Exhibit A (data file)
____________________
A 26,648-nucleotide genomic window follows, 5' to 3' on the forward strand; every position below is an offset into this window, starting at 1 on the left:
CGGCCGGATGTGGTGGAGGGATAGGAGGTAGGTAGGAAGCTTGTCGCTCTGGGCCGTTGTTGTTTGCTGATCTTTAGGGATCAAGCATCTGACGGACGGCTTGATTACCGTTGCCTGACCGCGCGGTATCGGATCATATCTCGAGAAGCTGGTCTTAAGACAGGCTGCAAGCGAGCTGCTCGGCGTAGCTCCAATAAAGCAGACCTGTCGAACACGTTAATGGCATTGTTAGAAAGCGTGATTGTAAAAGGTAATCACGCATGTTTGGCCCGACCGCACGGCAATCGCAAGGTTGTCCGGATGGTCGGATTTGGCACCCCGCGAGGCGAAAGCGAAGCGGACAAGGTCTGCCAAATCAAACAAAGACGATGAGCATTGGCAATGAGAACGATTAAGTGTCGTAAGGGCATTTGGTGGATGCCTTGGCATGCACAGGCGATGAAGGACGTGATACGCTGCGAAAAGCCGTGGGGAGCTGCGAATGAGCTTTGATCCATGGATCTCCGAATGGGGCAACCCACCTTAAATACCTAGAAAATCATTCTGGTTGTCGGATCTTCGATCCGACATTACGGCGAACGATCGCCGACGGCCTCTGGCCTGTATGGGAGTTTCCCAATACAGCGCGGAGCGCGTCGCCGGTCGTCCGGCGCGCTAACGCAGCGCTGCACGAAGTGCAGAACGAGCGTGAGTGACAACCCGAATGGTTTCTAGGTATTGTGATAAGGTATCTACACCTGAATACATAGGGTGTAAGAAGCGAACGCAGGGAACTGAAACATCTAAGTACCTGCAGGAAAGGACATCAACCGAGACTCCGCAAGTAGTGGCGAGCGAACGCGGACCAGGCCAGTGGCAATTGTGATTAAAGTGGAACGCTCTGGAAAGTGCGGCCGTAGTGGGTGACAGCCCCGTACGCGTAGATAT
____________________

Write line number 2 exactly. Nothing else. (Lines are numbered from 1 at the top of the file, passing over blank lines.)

CGGCCGGATGTGGTGGAGGGATAGGAGGTAGGTAGGAAGCTTGTCGCTCTGGGCCGTTGTTGTTTGCTGATCTTTAGGGATCAAGCATCTGACGGACGGCTTGATTACCGTTGCCTGACCGCGCGGTATCGGATCATATCTCGAGAAGCTGGTCTTAAGACAGGCTGCAAGCGAGCTGCTCGGCGTAGCTCCAATAAAGCAGACCTGTCGAACACGTTAATGGCATTGTTAGAAAGCGTGATTGTAAAAGGTAATCACGCATGTTTGGCCCGACCGCACGGCAATCGCAAGGTTGTCCGGATGGTCGGATTTGGCACCCCGCGAGGCGAAAGCGAAGCGGACAAGGTCTGCCAAATCAAACAAAGACGATGAGCATTGGCAATGAGAACGATTAAGTGTCGTAAGGGCATTTGGTGGATGCCTTGGCATGCACAGGCGATGAAGGACGTGATACGCTGCGAAAAGCCGTGGGGAGCTGCGAATGAGCTTTGATCCATGGATCTCCGAATGGGGCAACCCACCTTAAATACCTAGAAAATCATTCTGGTTGTCGGATCTTCGATCCGACATTACGGCGAACGATCGCCGACGGCCTCTGGCCTGTATGGGAGTTTCCCAATACAGCGCGGAGCGCGTCGCCGGTCGTCCGGCGCGCTAACGCAGCGCTGCACGAAGTGCAGAACGAGCGTGAGTGACAACCCGAATGGTTTCTAGGTATTGTGATAAGGTATCTACACCTGAATACATAGGGTGTAAGAAGCGAACGCAGGGAACTGAAACATCTAAGTACCTGCAGGAAAGGACATCAACCGAGACTCCGCAAGTAGTGGCGAGCGAACGCGGACCAGGCCAGTGGCAATTGTGATTAAAGTGGAACGCTCTGGAAAGTGCGGCCGTAGTGGGTGACAGCCCCGTACGCGTAGATAT